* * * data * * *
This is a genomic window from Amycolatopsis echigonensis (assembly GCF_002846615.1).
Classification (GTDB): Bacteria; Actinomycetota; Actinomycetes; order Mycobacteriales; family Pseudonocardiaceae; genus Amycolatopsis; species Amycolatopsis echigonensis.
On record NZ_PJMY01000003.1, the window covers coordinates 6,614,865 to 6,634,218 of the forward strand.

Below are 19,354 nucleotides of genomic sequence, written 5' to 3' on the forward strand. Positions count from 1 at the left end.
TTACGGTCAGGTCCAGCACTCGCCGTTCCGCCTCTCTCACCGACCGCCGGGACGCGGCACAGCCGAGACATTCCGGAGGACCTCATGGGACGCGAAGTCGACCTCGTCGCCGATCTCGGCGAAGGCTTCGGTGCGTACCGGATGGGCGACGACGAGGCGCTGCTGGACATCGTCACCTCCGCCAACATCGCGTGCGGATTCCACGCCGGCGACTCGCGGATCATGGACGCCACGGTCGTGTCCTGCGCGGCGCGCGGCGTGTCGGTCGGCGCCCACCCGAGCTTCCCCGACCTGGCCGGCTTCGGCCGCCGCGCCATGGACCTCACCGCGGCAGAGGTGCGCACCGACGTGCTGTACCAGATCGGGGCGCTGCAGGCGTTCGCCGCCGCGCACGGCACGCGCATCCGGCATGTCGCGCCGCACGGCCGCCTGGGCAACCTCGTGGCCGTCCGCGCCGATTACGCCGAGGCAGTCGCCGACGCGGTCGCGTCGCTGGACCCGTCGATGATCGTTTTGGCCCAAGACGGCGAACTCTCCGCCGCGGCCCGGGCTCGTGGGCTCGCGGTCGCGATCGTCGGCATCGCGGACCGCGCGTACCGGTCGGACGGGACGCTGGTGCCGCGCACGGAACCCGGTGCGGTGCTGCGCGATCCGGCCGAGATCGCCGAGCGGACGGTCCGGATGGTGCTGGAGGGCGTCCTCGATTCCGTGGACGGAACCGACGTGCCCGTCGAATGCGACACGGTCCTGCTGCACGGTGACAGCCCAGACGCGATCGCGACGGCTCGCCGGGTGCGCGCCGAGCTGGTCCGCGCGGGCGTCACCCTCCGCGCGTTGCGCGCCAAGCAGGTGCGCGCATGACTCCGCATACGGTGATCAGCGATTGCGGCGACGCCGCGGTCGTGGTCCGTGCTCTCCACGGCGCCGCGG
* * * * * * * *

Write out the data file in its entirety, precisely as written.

This is a genomic window from Amycolatopsis echigonensis (assembly GCF_002846615.1).
Classification (GTDB): Bacteria; Actinomycetota; Actinomycetes; order Mycobacteriales; family Pseudonocardiaceae; genus Amycolatopsis; species Amycolatopsis echigonensis.
On record NZ_PJMY01000003.1, the window covers coordinates 6,614,865 to 6,634,218 of the forward strand.

Below are 19,354 nucleotides of genomic sequence, written 5' to 3' on the forward strand. Positions count from 1 at the left end.
TTACGGTCAGGTCCAGCACTCGCCGTTCCGCCTCTCTCACCGACCGCCGGGACGCGGCACAGCCGAGACATTCCGGAGGACCTCATGGGACGCGAAGTCGACCTCGTCGCCGATCTCGGCGAAGGCTTCGGTGCGTACCGGATGGGCGACGACGAGGCGCTGCTGGACATCGTCACCTCCGCCAACATCGCGTGCGGATTCCACGCCGGCGACTCGCGGATCATGGACGCCACGGTCGTGTCCTGCGCGGCGCGCGGCGTGTCGGTCGGCGCCCACCCGAGCTTCCCCGACCTGGCCGGCTTCGGCCGCCGCGCCATGGACCTCACCGCGGCAGAGGTGCGCACCGACGTGCTGTACCAGATCGGGGCGCTGCAGGCGTTCGCCGCCGCGCACGGCACGCGCATCCGGCATGTCGCGCCGCACGGCCGCCTGGGCAACCTCGTGGCCGTCCGCGCCGATTACGCCGAGGCAGTCGCCGACGCGGTCGCGTCGCTGGACCCGTCGATGATCGTTTTGGCCCAAGACGGCGAACTCTCCGCCGCGGCCCGGGCTCGTGGGCTCGCGGTCGCGATCGTCGGCATCGCGGACCGCGCGTACCGGTCGGACGGGACGCTGGTGCCGCGCACGGAACCCGGTGCGGTGCTGCGCGATCCGGCCGAGATCGCCGAGCGGACGGTCCGGATGGTGCTGGAGGGCGTCCTCGATTCCGTGGACGGAACCGACGTGCCCGTCGAATGCGACACGGTCCTGCTGCACGGTGACAGCCCAGACGCGATCGCGACGGCTCGCCGGGTGCGCGCCGAGCTGGTCCGCGCGGGCGTCACCCTCCGCGCGTTGCGCGCCAAGCAGGTGCGCGCATGACTCCGCATACGGTGATCAGCGATTGCGGCGACGCCGCGGTCGTGGTCCGTGCTCTCCACGGCGCCGCGG